Robert Lindsay, founder of Stonehaven-based brewery six°north, says there’s no point in trying to export at this time.

Robert Lindsay, founder of Stonehaven-based brewery six°north.

“Export is dead. Everyone’s in the same boat,” said Robert.

“There’s now clarity. We were reorganising our business nearly every day and then having to redesign it the next – that takes a lot of energy. At least now we can get on with what we need to get on with.

“We obviously had an online shop and we’ve had to adapt to it being our only part of our business. We really had to try and adapt to that for the brewery’s survival and to provide a service to the local community as well.

“All of our venues have been closed since the Government announcement and the brewery remains open purely for delivery. We’re not producing. Our brewery is now a warehouse and we’re operating as an online sales business. We have a stockpile of product we would have been utilising over the next three months so we’re just using that for now.

“On the staffing perspective, we have to do what’s vital for the business to future-proof ourselves. The majority are off on furlough – they are being paid and retained throughout the process. We’re doing the best we can for everyone.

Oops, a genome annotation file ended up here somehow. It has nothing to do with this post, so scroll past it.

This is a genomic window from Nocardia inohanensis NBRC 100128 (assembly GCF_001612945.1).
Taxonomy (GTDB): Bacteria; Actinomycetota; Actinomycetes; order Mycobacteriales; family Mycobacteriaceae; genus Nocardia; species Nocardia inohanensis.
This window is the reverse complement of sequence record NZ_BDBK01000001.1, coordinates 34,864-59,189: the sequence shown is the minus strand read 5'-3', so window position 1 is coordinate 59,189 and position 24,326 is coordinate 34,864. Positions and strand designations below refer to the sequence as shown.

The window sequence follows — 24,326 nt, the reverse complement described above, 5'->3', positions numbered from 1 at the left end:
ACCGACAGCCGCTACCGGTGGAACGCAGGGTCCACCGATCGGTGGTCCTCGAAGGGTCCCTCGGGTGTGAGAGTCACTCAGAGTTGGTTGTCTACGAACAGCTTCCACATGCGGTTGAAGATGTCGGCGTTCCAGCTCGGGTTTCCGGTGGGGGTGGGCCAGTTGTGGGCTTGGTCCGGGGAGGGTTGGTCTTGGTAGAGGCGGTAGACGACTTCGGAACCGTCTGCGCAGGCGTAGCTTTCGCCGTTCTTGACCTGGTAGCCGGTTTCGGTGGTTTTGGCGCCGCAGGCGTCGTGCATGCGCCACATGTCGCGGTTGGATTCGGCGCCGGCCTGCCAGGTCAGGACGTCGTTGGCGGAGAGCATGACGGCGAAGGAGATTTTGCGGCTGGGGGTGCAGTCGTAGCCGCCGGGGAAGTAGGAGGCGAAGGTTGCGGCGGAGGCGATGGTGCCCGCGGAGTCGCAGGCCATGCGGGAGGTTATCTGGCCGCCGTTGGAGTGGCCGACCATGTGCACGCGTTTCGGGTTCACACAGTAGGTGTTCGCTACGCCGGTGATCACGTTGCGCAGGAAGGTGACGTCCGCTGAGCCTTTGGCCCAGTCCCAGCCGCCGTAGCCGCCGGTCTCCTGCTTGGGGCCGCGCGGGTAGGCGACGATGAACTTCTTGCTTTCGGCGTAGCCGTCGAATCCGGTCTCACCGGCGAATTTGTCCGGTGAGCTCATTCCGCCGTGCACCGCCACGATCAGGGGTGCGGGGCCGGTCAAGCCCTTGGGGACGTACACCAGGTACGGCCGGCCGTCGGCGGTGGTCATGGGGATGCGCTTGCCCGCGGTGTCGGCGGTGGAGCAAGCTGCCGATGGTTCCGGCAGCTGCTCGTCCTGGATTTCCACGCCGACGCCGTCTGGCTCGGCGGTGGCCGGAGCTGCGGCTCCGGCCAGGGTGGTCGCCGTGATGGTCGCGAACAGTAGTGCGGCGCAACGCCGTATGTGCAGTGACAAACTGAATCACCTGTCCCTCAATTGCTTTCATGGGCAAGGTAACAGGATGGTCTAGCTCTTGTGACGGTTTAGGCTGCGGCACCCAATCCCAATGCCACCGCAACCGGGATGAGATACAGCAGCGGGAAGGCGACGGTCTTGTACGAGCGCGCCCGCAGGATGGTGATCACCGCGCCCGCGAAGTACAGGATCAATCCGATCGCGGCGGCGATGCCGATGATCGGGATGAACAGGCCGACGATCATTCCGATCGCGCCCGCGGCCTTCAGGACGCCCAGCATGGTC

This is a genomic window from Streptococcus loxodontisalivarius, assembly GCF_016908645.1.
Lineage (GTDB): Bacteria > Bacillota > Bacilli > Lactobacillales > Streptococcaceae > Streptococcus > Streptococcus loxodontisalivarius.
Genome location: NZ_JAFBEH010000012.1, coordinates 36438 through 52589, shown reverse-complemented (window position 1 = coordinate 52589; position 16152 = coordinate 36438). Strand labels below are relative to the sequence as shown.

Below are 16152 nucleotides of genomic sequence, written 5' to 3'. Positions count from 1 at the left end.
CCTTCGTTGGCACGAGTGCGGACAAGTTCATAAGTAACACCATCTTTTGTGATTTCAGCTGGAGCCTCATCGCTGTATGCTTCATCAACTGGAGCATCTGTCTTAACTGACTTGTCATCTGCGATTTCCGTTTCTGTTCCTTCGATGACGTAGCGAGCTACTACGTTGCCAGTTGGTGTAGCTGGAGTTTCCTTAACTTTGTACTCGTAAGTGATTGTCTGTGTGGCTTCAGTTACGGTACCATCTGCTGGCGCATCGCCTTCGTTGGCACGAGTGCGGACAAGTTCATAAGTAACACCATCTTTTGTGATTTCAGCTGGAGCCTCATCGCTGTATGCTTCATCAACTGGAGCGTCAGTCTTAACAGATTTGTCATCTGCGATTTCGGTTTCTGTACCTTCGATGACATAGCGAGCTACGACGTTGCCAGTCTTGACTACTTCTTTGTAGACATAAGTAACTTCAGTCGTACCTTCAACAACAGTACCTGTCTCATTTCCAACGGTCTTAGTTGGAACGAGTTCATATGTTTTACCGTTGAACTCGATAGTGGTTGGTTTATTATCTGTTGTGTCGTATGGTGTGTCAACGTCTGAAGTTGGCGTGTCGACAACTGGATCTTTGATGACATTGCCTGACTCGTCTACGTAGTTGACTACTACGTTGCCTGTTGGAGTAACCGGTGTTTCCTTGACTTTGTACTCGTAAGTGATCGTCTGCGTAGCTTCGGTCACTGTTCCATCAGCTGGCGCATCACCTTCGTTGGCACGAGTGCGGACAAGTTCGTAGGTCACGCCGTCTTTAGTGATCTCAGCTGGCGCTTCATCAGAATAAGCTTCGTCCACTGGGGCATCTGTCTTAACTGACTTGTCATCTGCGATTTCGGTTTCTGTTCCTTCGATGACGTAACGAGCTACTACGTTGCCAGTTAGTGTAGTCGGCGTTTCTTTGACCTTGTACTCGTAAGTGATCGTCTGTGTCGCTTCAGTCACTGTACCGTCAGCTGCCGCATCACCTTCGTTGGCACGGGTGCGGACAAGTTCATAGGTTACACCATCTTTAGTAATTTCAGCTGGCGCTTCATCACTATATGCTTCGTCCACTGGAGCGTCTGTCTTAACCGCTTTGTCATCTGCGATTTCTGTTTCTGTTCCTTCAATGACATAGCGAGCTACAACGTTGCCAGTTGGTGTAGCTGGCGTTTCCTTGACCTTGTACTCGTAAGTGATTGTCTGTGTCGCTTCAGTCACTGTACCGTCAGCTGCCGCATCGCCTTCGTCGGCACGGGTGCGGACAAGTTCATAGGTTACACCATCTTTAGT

Like many others, the core six°north team are working tirelessly to ensure their customers get their orders safely and are also offering a 20% discount on their website with the code 6DN20 and free delivery.

Bottling at six°north.

Robert added: “We were running a free delivery service for Aberdeen city and Stonehaven but we’re extending it. We’ll cover the north on Thursday which includes Ellon, Peterhead and Fraserburgh, on Fridays we’ll do a west delivery for Westhill, Oldmeldrum, Banchory and that area, and then Saturday a south delivery for Laurencekirk, Montrose and possibly as far as Dundee. We have a 20% off code for customers to use, too.

“When you place your order online you can leave delivery instructions with it – so you can tell us where to leave it. If customers haven’t done that the driver will knock on their door and return to the van, keeping the box in sight and will ensure you’ve collected it, give you a thumbs up and carry on. It’s all contactless and we only have one person doing deliveries in the van. There’s one person loading the product and one delivering.

“There’s no denying we will have to go and look for business instructions and loans to keep us going. The online sales is just one part of the wall we’re trying to build to keep ourselves going. This is just a small building block to rebuild for the future.”